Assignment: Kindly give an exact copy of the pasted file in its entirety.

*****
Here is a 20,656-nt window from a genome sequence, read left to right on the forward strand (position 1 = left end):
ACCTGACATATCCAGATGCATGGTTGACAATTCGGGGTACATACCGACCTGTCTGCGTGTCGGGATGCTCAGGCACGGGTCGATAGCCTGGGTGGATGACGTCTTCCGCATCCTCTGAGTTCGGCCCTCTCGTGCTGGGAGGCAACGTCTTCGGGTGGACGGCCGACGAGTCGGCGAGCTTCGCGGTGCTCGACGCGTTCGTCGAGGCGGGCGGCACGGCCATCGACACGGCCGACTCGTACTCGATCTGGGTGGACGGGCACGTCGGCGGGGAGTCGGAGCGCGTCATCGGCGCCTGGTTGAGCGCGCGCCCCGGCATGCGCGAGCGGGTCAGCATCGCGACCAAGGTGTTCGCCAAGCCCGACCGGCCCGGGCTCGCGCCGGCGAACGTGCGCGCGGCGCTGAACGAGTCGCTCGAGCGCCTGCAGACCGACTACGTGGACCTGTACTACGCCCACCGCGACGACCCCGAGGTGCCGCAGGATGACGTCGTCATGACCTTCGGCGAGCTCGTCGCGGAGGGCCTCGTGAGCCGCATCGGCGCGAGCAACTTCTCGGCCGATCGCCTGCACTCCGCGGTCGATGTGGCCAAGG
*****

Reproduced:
Here is a 20,656-nt window from a genome sequence, read left to right on the forward strand (position 1 = left end):
ACCTGACATATCCAGATGCATGGTTGACAATTCGGGGTACATACCGACCTGTCTGCGTGTCGGGATGCTCAGGCACGGGTCGATAGCCTGGGTGGATGACGTCTTCCGCATCCTCTGAGTTCGGCCCTCTCGTGCTGGGAGGCAACGTCTTCGGGTGGACGGCCGACGAGTCGGCGAGCTTCGCGGTGCTCGACGCGTTCGTCGAGGCGGGCGGCACGGCCATCGACACGGCCGACTCGTACTCGATCTGGGTGGACGGGCACGTCGGCGGGGAGTCGGAGCGCGTCATCGGCGCCTGGTTGAGCGCGCGCCCCGGCATGCGCGAGCGGGTCAGCATCGCGACCAAGGTGTTCGCCAAGCCCGACCGGCCCGGGCTCGCGCCGGCGAACGTGCGCGCGGCGCTGAACGAGTCGCTCGAGCGCCTGCAGACCGACTACGTGGACCTGTACTACGCCCACCGCGACGACCCCGAGGTGCCGCAGGATGACGTCGTCATGACCTTCGGCGAGCTCGTCGCGGAGGGCCTCGTGAGCCGCATCGGCGCGAGCAACTTCTCGGCCGATCGCCTGCACTCCGCGGTCGATGTGGCCAAGG